Higher fees for school care centres?

After-school care services in primary schools are safer, cheaper and more in tune with the school curriculum than care centres outside schools, but parents will likely have to pay more for them.

School-based student care centres, which offer services like meals, homework supervision and, in some cases, tuition, are in demand as they are cheaper alternatives to community-based centres typically located in bomb shelters and at void decks of HDB blocks.

School-based centres, run by voluntary welfare organisations or commercial operators, generally charge less than $300 a month, but those outside schools can charge up to $500 a month.

However, seven operators The Straits Times spoke to are likely to raise their fees when they renew or enter into new tender contracts with schools in the next few years.

Several school-based centres have already raised their fees by at least 15 per cent. The monthly fees for most centres range from $240 to $280, up from about $160 to $230 a few years ago.

A centre supervisor at a school in Yishun, who declined to give her name, said her centre raised its monthly fees by nearly 15 per cent to $250 three years ago, and is likely to increase it further when it renews its contract next year.

"We are worried because it seems that the rental rates are now closer to what centres outside the schools are charged," said the 58-year-old, adding that the higher rents are largely a result of more operators, particularly established ones with greater financial backing, bidding higher for rentals in schools.

"At some centres, the rates have gone up drastically - by three to four times - and that eventually resulted in fee increases," she added.

Operators also cited rises in other costs, such as that of staff training, competitive salaries, and enrichment activities asked for by parents.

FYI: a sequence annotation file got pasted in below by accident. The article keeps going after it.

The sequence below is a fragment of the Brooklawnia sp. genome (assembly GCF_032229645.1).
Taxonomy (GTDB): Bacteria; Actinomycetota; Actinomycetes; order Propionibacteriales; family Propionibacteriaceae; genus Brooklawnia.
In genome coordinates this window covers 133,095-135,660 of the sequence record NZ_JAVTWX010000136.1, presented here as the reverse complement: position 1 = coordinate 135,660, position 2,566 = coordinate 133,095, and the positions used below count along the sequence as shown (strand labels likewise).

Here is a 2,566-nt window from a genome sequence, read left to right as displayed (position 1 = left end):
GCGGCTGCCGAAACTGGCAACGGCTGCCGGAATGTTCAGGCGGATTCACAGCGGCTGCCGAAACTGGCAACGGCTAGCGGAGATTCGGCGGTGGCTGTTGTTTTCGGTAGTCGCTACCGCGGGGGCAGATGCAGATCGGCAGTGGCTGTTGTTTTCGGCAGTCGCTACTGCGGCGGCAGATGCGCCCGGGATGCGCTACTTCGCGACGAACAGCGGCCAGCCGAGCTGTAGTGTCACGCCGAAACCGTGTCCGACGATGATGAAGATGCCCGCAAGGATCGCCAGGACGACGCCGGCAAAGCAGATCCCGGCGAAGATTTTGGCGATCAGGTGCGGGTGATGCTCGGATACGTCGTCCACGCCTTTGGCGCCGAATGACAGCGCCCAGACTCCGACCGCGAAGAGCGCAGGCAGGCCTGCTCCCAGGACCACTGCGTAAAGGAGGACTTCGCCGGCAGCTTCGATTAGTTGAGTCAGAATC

Yau Sow Shan, 45, a divisional manager with QSF The Enablers, which runs seven care centres including six school-based ones, said: "It is tough. The cost increases are quite significant, but yet we have to keep our fees affordable."

But she has no plans to raise fees at her school-based centres, which charge about $260 to $310 monthly.

Currently, 113 out of 187 primary schools have an in-house care centre, caring for more than 10,000 pupils. These school-based centres - which take in 40 to 300 pupils each - are popular after-school care options for parents.

In March, the Education Ministry announced that it will bump up the number of primary schools with after-school care services to 140 by the end of next year. This means nearly three-quarters of all primary schools will have a care centre.

Peggy Ong, chief executive and founder of Pro-Teach Education Group, the largest student care operator in Singapore, said staff salaries and food costs have resulted in higher operating costs for her school-based centres.

"Most of the time, we have to keep increasing our budget," she said, adding that her centres absorb the extra costs. "So far, we can cope."

Fees at her centres are about $260 to $300 monthly, lower than those charged by community-based centres, which can range from $220 to $500 a month, noted Ms Ong.

Social worker Kathryn Chia, whose two sons attend a school-based centre at Keming Primary in Bukit Batok, said a fee hike is reasonable.

"It is still cheaper than the centres operating outside the schools," said Ms Chia, 41, adding that centres in schools offer benefits such as convenience and safety. "For many working parents, there's really no better alternative."


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